Statistics from Altmetric.com
If you wish to reuse any or all of this article please use the link below which will take you to the Copyright Clearance Center’s RightsLink service. You will be able to get a quick price and instant permission to reuse the content in many different ways.
In recent months, there has been mounting concern about two new and apparently related developments.
First, a previously unknown non-governmental organisation (NGO) had appeared on the scene, predominantly web-based and calling itself simply www.LowTobaclife.com. Its website carried a range of soft lifestyle features, and in a health section, apparently credible advice about tobacco. However, this led on to “Doctor’s quotes on Low Tobacco Cigarette” [sic], which led readers into a discussion strongly reminiscent of the discredited industry line that what is really needed for smokers who cannot give up is a new, reduced toxicity product. There was no information about who was behind the new NGO, which was starting to receive widespread publicity. What was of most concern to health advocates was that its spokesperson was quoted alongside comments from established tobacco control organisations. In June, the NGO took its first newspaper advertisement, in the Mumbai edition of The Times of India, informing readers, “Tobacco is injurious. Go Low on Tobacco. High on Life”, and inviting them to visit its website.
Next, and more serious, came the news that a new brand of cigarette had been launched, called LoeTabac, made by an Indian company, GTC Industries Limited (formerly known as Golden Tobacco Company Limited). The near-identical names of the new brand and the new NGO seemed too great to be a coincidence, and suspicions of a formal link were strongly reinforced by the appearance of the slogan “High on life” under the brand name on the pack. GTC was reported as claiming that LoeTabac had been found to have “safer delivery levels” of tar, carbon monoxide and tobacco-specific nitrosamines than other brands.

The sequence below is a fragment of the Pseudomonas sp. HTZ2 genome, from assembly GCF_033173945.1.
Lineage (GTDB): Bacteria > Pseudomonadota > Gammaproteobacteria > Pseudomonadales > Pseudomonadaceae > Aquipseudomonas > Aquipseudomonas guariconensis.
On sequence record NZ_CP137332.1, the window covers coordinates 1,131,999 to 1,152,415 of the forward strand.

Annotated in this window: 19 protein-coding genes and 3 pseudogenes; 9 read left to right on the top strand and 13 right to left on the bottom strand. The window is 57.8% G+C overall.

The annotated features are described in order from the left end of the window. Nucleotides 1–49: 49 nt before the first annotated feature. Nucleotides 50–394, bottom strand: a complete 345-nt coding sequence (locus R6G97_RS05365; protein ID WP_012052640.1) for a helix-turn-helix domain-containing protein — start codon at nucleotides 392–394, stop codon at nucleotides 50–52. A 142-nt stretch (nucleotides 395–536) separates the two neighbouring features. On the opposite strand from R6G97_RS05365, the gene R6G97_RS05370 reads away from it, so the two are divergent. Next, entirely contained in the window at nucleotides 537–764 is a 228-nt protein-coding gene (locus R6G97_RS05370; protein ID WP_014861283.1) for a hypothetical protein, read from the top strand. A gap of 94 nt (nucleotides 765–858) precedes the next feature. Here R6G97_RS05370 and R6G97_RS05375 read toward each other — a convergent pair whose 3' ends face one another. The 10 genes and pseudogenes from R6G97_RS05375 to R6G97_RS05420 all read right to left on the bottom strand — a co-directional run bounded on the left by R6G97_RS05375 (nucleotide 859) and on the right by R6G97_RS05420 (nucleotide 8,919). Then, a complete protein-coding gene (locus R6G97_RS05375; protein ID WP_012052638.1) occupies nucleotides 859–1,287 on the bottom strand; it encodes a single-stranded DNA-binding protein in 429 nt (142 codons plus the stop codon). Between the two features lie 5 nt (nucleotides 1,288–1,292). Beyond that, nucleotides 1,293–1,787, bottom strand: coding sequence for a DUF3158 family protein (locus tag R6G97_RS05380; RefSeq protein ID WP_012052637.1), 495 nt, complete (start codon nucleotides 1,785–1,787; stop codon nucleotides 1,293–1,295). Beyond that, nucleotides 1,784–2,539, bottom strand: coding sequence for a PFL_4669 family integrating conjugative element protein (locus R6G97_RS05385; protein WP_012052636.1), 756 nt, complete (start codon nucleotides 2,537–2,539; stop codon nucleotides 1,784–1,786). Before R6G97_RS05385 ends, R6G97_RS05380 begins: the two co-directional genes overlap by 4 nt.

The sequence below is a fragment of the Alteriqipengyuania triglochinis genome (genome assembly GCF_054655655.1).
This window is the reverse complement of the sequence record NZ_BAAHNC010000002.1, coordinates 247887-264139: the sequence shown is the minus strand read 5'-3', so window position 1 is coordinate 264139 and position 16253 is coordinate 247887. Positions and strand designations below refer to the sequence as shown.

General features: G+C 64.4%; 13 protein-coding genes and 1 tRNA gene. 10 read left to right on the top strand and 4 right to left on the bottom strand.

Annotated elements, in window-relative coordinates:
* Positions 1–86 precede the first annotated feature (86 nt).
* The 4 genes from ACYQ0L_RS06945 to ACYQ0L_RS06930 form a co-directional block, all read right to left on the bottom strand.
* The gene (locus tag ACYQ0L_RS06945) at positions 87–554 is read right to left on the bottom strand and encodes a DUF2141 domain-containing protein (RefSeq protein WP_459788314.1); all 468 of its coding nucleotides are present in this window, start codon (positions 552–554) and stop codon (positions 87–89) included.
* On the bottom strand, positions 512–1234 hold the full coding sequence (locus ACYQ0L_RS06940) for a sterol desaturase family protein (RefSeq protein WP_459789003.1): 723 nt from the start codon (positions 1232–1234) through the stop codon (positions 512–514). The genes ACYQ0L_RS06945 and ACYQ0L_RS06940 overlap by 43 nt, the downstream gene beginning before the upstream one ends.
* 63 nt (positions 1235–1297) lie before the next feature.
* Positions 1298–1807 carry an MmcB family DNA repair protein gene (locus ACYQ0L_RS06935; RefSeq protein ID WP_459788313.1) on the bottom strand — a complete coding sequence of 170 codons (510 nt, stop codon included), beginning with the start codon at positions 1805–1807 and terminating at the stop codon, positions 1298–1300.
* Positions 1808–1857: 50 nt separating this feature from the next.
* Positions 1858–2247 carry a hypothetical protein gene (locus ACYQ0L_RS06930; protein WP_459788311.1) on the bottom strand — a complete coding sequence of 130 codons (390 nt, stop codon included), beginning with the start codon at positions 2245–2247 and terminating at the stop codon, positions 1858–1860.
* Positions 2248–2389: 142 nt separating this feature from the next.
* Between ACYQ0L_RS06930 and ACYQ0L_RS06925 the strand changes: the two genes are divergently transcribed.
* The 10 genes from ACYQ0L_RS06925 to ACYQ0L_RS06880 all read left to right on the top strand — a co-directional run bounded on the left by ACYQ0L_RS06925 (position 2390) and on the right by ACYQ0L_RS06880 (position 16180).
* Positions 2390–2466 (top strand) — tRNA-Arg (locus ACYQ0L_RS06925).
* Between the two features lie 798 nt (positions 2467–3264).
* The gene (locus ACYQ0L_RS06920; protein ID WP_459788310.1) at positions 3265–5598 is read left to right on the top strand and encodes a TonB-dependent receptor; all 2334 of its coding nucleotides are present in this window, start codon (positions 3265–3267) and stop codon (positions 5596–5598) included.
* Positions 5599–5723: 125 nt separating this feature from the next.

This is clearly a worrying development, seemingly aimed at the millions of addicted smokers who desperately hope that by changing to a new brand like this, they may escape the majority of risks of continued smoking. Holding out the prospect of “safer” smoking was being perpetrated by the big tobacco companies in countries such as the UK and the USA more than a quarter of a century ago, and it seemed reasonable to hope that they would not be seen in the 21st century. Of course, it is just possible that the new brand could be significantly different, but it would take a long time for a properly designed trial to prove it. It is to be hoped that the Indian government steps in to investigate and, at the very least, regulate it properly.
Meanwhile, even the tobacco trade journal Tobacco Reporter observed that the international marketing of the brand “will raise some interesting questions in some countries” and that the suggestion in the word “Loe” and the slogan “High on Life” slogan below the brand name “might well cause apoplexy among some health ministers”. And probably among some readers of Tobacco Control, too.